When Gov. Gina Raimondo of Rhode Island and members of the state’s House of Representatives recently demanded that records relating to one of the biggest and most publicized loan investigations in the state be made public, it was an early Sunshine Week gift for the public and especially for advocates of open government.
The 38 Studios case had been in the news for close to seven years and was costing taxpayers $75 million in loan payments. However, open government advocates railed against the continued closure of the investigation into the case, and apparently both the governor and state legislators were listening, which isn’t always the case.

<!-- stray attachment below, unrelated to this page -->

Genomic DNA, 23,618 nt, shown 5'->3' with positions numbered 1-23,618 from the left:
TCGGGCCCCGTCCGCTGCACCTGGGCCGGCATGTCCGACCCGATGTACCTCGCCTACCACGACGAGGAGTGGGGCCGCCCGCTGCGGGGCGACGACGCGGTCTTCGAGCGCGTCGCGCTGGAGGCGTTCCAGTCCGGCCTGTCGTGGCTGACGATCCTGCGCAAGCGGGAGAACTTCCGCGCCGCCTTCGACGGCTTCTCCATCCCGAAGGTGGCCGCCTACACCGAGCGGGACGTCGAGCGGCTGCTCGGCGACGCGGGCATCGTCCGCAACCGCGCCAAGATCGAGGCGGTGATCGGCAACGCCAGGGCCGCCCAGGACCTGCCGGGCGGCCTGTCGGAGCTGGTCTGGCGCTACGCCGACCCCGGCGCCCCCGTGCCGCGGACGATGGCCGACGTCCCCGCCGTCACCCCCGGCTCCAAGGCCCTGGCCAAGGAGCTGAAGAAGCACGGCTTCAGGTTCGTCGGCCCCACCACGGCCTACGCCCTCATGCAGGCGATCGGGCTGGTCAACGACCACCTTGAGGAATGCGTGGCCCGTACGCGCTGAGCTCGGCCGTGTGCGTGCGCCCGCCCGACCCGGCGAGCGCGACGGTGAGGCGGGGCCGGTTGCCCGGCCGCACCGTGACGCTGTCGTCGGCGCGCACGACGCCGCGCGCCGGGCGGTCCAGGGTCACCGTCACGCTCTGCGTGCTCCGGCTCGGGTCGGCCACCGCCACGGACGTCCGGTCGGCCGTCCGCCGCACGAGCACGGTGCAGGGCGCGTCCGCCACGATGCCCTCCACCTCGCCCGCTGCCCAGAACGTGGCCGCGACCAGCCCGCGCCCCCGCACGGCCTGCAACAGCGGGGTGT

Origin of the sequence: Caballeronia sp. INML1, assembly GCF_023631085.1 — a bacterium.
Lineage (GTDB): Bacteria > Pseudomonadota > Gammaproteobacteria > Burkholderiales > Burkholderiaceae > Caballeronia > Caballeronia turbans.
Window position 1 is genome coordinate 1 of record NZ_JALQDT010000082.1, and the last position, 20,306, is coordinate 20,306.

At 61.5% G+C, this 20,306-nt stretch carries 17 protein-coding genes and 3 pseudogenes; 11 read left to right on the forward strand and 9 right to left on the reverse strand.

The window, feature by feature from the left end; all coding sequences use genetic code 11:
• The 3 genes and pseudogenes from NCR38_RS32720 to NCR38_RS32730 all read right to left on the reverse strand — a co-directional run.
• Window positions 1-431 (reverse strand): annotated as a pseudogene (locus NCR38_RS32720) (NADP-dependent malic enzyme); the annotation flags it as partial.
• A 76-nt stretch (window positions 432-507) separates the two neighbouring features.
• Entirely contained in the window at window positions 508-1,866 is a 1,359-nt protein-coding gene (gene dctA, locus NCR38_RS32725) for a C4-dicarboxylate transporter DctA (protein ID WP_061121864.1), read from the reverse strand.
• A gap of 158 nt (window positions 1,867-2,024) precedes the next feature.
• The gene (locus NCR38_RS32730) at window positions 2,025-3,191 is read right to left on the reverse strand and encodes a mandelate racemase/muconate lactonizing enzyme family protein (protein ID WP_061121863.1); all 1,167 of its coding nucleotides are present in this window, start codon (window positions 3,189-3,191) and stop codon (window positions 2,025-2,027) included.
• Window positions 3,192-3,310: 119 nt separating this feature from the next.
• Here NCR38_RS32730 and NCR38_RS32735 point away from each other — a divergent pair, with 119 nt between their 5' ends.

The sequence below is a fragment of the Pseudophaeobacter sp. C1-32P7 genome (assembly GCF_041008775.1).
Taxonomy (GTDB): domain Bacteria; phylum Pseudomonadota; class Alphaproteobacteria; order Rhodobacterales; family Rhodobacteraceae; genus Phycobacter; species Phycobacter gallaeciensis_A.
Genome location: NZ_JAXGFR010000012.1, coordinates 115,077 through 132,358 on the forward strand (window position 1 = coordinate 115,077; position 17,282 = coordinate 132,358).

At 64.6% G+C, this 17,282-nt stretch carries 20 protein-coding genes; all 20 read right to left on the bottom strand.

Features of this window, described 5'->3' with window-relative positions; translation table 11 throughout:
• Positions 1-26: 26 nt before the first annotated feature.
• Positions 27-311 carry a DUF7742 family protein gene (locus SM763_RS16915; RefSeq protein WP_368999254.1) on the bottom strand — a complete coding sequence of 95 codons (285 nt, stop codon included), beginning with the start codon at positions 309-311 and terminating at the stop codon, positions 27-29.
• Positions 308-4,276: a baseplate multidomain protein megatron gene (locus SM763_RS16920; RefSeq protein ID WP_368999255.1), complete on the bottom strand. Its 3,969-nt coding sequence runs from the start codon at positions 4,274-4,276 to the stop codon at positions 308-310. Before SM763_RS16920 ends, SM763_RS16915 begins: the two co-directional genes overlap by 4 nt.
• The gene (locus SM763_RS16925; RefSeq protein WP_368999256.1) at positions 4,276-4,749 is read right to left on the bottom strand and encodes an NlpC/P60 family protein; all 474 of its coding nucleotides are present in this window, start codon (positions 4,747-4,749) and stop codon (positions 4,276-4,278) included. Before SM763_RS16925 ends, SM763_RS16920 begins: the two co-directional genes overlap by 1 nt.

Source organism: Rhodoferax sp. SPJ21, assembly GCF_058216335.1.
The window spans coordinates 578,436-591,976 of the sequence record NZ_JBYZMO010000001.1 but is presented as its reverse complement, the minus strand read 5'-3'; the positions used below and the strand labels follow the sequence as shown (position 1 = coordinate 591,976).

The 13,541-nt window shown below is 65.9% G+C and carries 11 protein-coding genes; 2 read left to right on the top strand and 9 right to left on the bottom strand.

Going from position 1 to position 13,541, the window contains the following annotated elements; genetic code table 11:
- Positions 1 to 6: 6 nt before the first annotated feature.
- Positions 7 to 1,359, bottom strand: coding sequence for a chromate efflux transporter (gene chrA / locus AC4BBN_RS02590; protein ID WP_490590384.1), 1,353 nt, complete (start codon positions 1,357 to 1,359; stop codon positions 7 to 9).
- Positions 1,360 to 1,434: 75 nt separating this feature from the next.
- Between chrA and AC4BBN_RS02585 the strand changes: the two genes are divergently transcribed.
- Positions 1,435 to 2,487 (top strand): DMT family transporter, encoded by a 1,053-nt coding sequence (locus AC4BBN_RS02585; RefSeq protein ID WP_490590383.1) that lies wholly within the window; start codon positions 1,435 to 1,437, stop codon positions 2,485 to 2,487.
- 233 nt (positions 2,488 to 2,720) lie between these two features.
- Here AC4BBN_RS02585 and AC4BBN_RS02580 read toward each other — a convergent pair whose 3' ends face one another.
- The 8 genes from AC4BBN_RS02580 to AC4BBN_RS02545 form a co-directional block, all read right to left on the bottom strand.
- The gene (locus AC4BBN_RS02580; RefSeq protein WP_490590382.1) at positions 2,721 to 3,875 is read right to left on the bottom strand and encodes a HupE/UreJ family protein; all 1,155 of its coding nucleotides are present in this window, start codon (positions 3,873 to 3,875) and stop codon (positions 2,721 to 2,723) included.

The House recently passed a bill that would make all records, including grand jury documents, open to the public. The Senate is expected to pass a similar bill. Members of the House said the bill “sends a message to the public that no one is trying to hide anything.” About the same time, Gov. Raimondo announced that she plans to ask the court to release all documents gathered during the investigation.